True, EU regulations have vexed some British businesses, but their own advanced society imposes safety, environmental and consumer-protection regulations, too. Tellingly, in the Brexit debate, the media mainly interviewed small-business owners who grumbled about EU regulations. Executives in larger firms overwhelmingly favored remaining in the EU.

Again, the issues are more psychological than logical. A more complex world has transformed life for many businesses and individuals with more forms, permissions and bureaucratic obstacles.

Bureaucracy is national, not supra-national. Almost all regulations in the world are imposed by one’s own government and not foreign sources. Bureaucracy is often the reaction by governments to demands from their own citizens for safety, ethical rules and fairness in dealings. To attribute loss of economic or individual autonomy to foreign sources is false.

Globalisation of trade does mean that a nation “loses some and wins some.” In return for a tiny loss of sovereignty as well as more scrutiny, regulation and foreign competition, most nation’s consumers and businesses, on average, benefit. The gain for virtually all nations considerably outweighs the pain.

Unequal distribution

But when we speak of statistical “averages” herein lies the rub. Because the gain and pain are not spread equally over a country’s population. Nor are gain and pain equally visible to the public. Most shoppers at Marks & Spencer in the UK or Macy’s in the US do not realise that the typical family saves hundreds or thousands per year because poor wretches in Bangladesh or Burundi toil on their behalf at less than 40 cents per hour or that as many as one in six jobs in their country are a result of international business. Such benefits are diffused over many shopping visits and spread throughout a population of 65 million in the UK or 325 million in the US.

More visible is the concentrated suffering of a few thousand Tata Steel workers in the UK laid off at Port Talbot – though Tata might still reach a deal to save the plant – or the rusting hulks of factories in Detroit. Lower prices from imports enjoyed by Walmart shoppers are not thrilling for the news media to report while the grief of layoffs is newsworthy. Pain, fear and anxiety sell more advertisements than an abstruse calculation of consumer benefits.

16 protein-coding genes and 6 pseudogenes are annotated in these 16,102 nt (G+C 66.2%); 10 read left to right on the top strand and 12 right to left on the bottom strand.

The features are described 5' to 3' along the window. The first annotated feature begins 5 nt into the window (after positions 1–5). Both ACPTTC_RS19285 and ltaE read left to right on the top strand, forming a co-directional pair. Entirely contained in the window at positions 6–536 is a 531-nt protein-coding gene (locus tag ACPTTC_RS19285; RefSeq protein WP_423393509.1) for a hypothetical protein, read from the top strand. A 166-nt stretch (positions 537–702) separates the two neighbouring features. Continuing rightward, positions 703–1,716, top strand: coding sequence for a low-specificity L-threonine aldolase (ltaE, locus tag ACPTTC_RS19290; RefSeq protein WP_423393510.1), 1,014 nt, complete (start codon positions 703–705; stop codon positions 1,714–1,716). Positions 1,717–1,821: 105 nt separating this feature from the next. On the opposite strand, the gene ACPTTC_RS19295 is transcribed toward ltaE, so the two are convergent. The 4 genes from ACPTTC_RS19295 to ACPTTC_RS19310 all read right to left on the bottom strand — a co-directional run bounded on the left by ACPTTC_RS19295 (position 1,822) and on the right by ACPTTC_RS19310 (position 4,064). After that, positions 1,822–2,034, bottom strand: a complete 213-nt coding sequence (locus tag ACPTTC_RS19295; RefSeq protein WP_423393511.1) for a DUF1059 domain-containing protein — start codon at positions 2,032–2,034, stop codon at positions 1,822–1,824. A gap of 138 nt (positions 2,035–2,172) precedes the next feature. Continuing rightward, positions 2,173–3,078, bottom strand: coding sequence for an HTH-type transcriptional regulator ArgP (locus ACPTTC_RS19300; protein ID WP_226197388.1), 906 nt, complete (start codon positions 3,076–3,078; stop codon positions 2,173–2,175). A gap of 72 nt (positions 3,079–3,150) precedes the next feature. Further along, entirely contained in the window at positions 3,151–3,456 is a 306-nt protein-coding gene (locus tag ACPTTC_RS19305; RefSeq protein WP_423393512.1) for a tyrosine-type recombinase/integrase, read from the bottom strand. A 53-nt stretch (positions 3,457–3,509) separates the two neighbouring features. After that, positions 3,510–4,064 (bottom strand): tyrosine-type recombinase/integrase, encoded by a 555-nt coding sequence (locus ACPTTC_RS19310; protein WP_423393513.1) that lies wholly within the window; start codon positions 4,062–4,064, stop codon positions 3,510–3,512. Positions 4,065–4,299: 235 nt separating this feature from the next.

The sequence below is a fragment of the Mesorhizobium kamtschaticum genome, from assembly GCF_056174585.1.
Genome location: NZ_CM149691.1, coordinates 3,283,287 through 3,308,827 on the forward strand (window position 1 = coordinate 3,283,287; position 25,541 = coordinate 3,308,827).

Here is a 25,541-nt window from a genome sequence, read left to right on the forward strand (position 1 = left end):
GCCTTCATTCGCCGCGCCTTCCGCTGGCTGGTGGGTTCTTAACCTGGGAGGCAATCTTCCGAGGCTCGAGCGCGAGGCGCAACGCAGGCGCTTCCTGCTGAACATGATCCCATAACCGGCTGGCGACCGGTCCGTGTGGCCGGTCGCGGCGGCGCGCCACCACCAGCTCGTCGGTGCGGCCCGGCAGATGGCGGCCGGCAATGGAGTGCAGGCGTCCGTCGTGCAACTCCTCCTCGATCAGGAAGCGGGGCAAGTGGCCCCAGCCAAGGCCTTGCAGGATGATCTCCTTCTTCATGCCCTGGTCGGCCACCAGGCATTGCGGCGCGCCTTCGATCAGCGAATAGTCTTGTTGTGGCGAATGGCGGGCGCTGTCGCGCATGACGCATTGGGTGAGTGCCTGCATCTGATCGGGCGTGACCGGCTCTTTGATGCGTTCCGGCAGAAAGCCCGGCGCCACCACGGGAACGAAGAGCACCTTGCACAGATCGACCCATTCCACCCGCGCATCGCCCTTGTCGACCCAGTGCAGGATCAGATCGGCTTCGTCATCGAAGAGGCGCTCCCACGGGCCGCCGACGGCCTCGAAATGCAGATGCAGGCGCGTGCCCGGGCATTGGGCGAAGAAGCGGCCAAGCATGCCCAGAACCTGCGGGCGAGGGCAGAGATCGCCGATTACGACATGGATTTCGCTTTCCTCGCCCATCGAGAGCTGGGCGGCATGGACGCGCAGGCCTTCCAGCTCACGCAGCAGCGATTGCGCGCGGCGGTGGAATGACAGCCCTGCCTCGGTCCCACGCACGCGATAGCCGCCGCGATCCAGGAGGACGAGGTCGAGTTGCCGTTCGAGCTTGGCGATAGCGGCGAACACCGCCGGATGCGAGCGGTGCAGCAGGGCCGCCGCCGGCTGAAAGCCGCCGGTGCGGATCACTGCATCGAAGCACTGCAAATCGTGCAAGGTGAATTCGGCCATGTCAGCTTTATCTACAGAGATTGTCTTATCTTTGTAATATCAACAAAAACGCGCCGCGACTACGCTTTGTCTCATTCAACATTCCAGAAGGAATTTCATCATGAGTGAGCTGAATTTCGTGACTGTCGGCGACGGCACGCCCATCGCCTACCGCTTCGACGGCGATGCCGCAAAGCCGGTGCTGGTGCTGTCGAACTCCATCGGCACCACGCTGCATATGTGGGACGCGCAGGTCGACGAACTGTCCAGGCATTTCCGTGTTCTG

On average, a nation is better off from globalisation. But the internal distribution of benefits and costs of the pain and gain are never equitable.

A map of the UK showing which districts voted for Brexit paints a telling picture. In the past 20 years, while all of the UK public has enjoyed lower prices and higher quality from imported goods, with Britons better off on average, most job growth and wealth accumulation has been in large cities such as London or Bristol. The rest of the UK also progressed, but with less vigor. Internal disparities, between cleaned-up metropolitan areas, cosmopolitan elites and the rest of the UK deepened.

No wonder then that the “remain in the EU” vote was concentrated in the wealthy urban centers. The outlying shires envy the metropolises and, ironically, have far fewer foreign-born persons. Nevertheless, the shires are more fearful, less educated and more willing to listen to one-sided arguments from politicians exploiting xenophobia for their own career advantage.

Statistics may deceive. But alas, in the more anxious world created by globalisation, by travel and by internet media, outright lies, untruths and phobias can find easier acceptance even in seemingly well-educated populations of advanced nations. The British decision to ignore establishment and expert advice – “enough of experts,” a Brexit leader famously said – underlines the danger of information overload when reality appears grim.

The remedy though, as always, is in more truth-telling.

This article first appeared on YaleGlobal Online.